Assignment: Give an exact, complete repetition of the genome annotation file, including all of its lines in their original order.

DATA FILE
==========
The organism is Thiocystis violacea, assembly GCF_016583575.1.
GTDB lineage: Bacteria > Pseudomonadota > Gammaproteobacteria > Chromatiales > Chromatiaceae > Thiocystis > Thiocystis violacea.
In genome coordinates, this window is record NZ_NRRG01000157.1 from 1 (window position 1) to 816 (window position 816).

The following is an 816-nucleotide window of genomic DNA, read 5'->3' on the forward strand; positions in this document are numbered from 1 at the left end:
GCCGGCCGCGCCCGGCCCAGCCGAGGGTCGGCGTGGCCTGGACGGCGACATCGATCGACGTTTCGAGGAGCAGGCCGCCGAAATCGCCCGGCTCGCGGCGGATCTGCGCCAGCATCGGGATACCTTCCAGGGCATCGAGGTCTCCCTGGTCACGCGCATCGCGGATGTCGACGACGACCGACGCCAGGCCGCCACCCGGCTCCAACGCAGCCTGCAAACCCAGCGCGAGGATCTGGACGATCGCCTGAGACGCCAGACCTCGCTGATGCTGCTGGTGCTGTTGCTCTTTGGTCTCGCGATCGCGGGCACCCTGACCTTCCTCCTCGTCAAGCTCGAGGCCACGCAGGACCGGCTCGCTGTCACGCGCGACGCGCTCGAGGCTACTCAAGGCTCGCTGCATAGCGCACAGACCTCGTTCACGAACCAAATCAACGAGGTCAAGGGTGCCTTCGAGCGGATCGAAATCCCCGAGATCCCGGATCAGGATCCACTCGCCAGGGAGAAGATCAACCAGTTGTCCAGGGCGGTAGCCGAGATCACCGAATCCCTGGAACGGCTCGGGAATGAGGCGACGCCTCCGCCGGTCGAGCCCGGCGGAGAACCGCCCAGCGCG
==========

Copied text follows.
The organism is Thiocystis violacea, assembly GCF_016583575.1.
GTDB lineage: Bacteria > Pseudomonadota > Gammaproteobacteria > Chromatiales > Chromatiaceae > Thiocystis > Thiocystis violacea.
In genome coordinates, this window is record NZ_NRRG01000157.1 from 1 (window position 1) to 816 (window position 816).

The following is an 816-nucleotide window of genomic DNA, read 5'->3' on the forward strand; positions in this document are numbered from 1 at the left end:
GCCGGCCGCGCCCGGCCCAGCCGAGGGTCGGCGTGGCCTGGACGGCGACATCGATCGACGTTTCGAGGAGCAGGCCGCCGAAATCGCCCGGCTCGCGGCGGATCTGCGCCAGCATCGGGATACCTTCCAGGGCATCGAGGTCTCCCTGGTCACGCGCATCGCGGATGTCGACGACGACCGACGCCAGGCCGCCACCCGGCTCCAACGCAGCCTGCAAACCCAGCGCGAGGATCTGGACGATCGCCTGAGACGCCAGACCTCGCTGATGCTGCTGGTGCTGTTGCTCTTTGGTCTCGCGATCGCGGGCACCCTGACCTTCCTCCTCGTCAAGCTCGAGGCCACGCAGGACCGGCTCGCTGTCACGCGCGACGCGCTCGAGGCTACTCAAGGCTCGCTGCATAGCGCACAGACCTCGTTCACGAACCAAATCAACGAGGTCAAGGGTGCCTTCGAGCGGATCGAAATCCCCGAGATCCCGGATCAGGATCCACTCGCCAGGGAGAAGATCAACCAGTTGTCCAGGGCGGTAGCCGAGATCACCGAATCCCTGGAACGGCTCGGGAATGAGGCGACGCCTCCGCCGGTCGAGCCCGGCGGAGAACCGCCCAGCGCG